• The American Cleaning Institute (ACI) issued the following statement from president and CEO Ernie Rosenberg in response to the July 25 mark-up of the “Safe Chemicals Act” by the Senate Environment and Public Works Committee:
“ACI has been and remains committed to passage of legislation that strengthens and modernizes the Toxic Substance Control Act. We have been thoroughly engaged in bipartisan discussions to get us on that path.”
Rosenberg insisted that any legislation enacted into law should continue to enhance consumer confidence in a strong, reliable and credible federal chemical management program.
“We will continue our efforts to obtain a bill that protects product and process innovations without detracting from EPA’s ability to conduct a robust chemical management program,” he said.
Rosenberg commended the effort and engagement of Senators on both sides of the aisle and noted that ACI will work toward opportunities for all sides to come together for a bipartisan, bicameral bill that promotes the safe use of chemicals, enhances public confidence in the chemical management system, protects American jobs and maintains US global leadership in chemical innovation.
The Society of Chemical Manufactures and Affiliates (SOCMA) also commended members of a key Senate environmental panel for addressing shortcomings in the nation’s chemical control law, while expressing concern over advancing legislation in the middle of bipartisan negotiations. The Senate Committee on Environment and Public Works voted to approve an amendment from Senator Frank Lautenberg (D-NJ) to the Safe Chemicals Act of 2011 (S. 847), thereby ending what appeared to be a constructive bipartisan process to draft legislation on a clean slate.
“Senator Lautenberg says he wants a bipartisan bill, but today’s (July 25) markup says otherwise,” said Bill Allmond, SOCMA vice president of government and public relations.“Progress was being made by both sides toward a workable approach, only to snatch defeat from the jaws of a bipartisan victory.”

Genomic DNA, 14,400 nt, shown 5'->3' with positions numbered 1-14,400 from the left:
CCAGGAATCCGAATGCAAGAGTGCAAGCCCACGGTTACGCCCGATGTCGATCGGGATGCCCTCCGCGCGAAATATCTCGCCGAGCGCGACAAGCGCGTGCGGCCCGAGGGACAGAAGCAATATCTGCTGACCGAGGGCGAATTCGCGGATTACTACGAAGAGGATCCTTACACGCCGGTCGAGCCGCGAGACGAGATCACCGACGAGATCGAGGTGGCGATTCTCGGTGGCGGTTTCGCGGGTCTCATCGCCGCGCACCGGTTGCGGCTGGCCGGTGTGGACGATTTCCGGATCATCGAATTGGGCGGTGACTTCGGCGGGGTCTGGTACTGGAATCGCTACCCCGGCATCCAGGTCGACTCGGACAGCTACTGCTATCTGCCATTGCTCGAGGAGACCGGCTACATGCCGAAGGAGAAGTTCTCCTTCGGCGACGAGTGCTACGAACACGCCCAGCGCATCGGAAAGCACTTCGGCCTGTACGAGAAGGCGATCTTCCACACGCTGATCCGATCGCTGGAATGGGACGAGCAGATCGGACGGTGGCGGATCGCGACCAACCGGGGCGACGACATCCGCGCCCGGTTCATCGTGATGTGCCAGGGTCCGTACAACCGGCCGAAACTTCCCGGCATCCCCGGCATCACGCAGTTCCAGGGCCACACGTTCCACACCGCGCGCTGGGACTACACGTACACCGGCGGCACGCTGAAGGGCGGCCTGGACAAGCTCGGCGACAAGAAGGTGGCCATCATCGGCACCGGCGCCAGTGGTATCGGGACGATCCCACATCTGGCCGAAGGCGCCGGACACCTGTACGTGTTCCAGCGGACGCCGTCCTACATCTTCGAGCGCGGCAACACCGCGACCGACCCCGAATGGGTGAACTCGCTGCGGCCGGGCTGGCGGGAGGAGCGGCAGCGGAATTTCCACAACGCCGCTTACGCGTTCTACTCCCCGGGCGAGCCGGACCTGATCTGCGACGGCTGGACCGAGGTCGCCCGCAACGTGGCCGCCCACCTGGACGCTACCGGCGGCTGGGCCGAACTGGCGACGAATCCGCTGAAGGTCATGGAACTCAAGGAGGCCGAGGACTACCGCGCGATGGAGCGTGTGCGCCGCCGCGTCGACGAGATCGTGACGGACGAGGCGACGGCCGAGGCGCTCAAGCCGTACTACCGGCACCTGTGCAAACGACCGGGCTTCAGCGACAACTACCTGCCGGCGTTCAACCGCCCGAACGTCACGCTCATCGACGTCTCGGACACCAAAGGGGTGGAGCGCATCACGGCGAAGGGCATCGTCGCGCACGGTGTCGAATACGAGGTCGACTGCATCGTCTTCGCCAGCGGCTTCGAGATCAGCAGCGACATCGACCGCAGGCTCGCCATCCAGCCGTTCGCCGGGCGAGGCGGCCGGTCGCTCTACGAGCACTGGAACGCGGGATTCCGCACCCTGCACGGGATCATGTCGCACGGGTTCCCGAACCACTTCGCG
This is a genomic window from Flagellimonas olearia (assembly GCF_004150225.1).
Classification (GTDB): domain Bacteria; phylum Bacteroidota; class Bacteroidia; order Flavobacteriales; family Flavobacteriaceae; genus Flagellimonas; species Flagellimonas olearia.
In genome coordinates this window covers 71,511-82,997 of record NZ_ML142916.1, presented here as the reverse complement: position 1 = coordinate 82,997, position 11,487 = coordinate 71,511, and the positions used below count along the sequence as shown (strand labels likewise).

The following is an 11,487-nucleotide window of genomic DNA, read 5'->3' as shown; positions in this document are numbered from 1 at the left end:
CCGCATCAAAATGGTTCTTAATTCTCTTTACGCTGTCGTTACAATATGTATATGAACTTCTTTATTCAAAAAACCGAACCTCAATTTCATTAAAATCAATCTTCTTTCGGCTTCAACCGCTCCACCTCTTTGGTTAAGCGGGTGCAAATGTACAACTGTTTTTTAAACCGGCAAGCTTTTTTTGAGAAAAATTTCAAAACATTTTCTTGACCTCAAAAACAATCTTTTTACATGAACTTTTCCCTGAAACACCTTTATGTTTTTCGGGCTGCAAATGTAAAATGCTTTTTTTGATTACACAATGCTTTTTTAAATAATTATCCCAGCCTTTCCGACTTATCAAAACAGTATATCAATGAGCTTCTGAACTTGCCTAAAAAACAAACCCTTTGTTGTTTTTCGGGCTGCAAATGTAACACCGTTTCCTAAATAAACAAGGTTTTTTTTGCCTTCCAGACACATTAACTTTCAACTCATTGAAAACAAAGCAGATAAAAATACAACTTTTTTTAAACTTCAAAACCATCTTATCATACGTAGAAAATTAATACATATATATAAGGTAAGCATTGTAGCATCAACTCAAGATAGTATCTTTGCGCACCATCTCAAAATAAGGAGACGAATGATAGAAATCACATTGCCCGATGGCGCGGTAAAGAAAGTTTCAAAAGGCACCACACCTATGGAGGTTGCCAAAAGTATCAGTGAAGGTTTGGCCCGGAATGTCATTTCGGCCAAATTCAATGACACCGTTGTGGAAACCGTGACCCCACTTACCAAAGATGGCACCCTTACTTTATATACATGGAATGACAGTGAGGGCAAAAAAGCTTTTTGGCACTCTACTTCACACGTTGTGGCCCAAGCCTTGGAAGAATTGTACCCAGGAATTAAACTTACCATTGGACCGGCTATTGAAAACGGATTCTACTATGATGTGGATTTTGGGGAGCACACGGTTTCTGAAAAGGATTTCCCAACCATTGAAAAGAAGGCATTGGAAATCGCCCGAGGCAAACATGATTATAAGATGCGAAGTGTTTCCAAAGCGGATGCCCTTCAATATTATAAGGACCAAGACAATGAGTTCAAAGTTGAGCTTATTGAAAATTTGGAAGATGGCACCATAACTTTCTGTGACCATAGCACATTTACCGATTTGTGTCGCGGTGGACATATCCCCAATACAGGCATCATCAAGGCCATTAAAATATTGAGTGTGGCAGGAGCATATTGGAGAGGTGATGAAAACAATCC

Allmond added that the amended legislation is an improvement over the previous version and does address some key provisions of TSCA, such as separating the inventory of chemicals into an active and inactive list. It also has more targeted information requirements, and includes processor reporting and puts more emphasis on utilizing existing information. The amended version also requires prioritization and improves the treatment of US intellectual property and new chemicals, both of which are essential areas of a modernized TSCA.
More info: www.chemicalsincommerce.com
PCPC 2012 Symposium,Workshop Set for Oct. 3-4
• The Personal Care Product Council (PCPC) 2012 Science Symposium will be held Oct. 3-4 at the Newark Liberty International Airport Marriott, Newark, NJ. The symposium will include a Safety Workshop, which will focus on “Current Issues in Safety Assessment.”
Speakers and topics will include:
- Dr. Chihae Yang (Altamira), COSMOS Project;
- Dr. Ann Detroyer (L’Oréal), Use of In Silico Methods for Cosmetic Safety Substantiation;
- Dr. Richard Judson (U.S. EPA), Endocrine Disruption;
- Dr. Madhuri Singal (RIFM), Inhalation Toxicity Models;
- Dr. Susan Felter (Procter & Gamble), Risk Assessment of Personal Care Products for Babies and Children; and
- Dr. Anne Marie Api (RIFM), Dermal Sensitization for Fragrance Ingredients.
Soy Candles Recalled Due to Fire Hazards
Some Bath Petals candles were recalled by the CPSC.
According to the recall, the candle can burn with a high flame, causing excessive heat, which poses a fire hazard. The heat and flame can cause the glass candleholder to shatter. This poses a laceration hazard.
The firm has received one report of a candle burning with a high flame and shattering the glass holder. No injuries or property damage were reported.
The candles, manufactured in the US, are 7.5oz soy candles sold in four colors and scents: Australian Eucalyptus, California Rose Garden, French Alpine and Thai Lemongrass Ginger. “Bath petals” and the scent name are printed on the glass candleholder. The following UPC codes are on the bottom of the box: 6-10696-55269-3, 7-97734-03754-8, 7-97734-03755-5 and 7-97734-03758-6.
The products were sold at TJ Maxx and Marshalls in the US from February through April 2012 and at HomeSense, Winners and Marshalls in Canada in April 2012 for about $10.
More info: www.bathpetals.com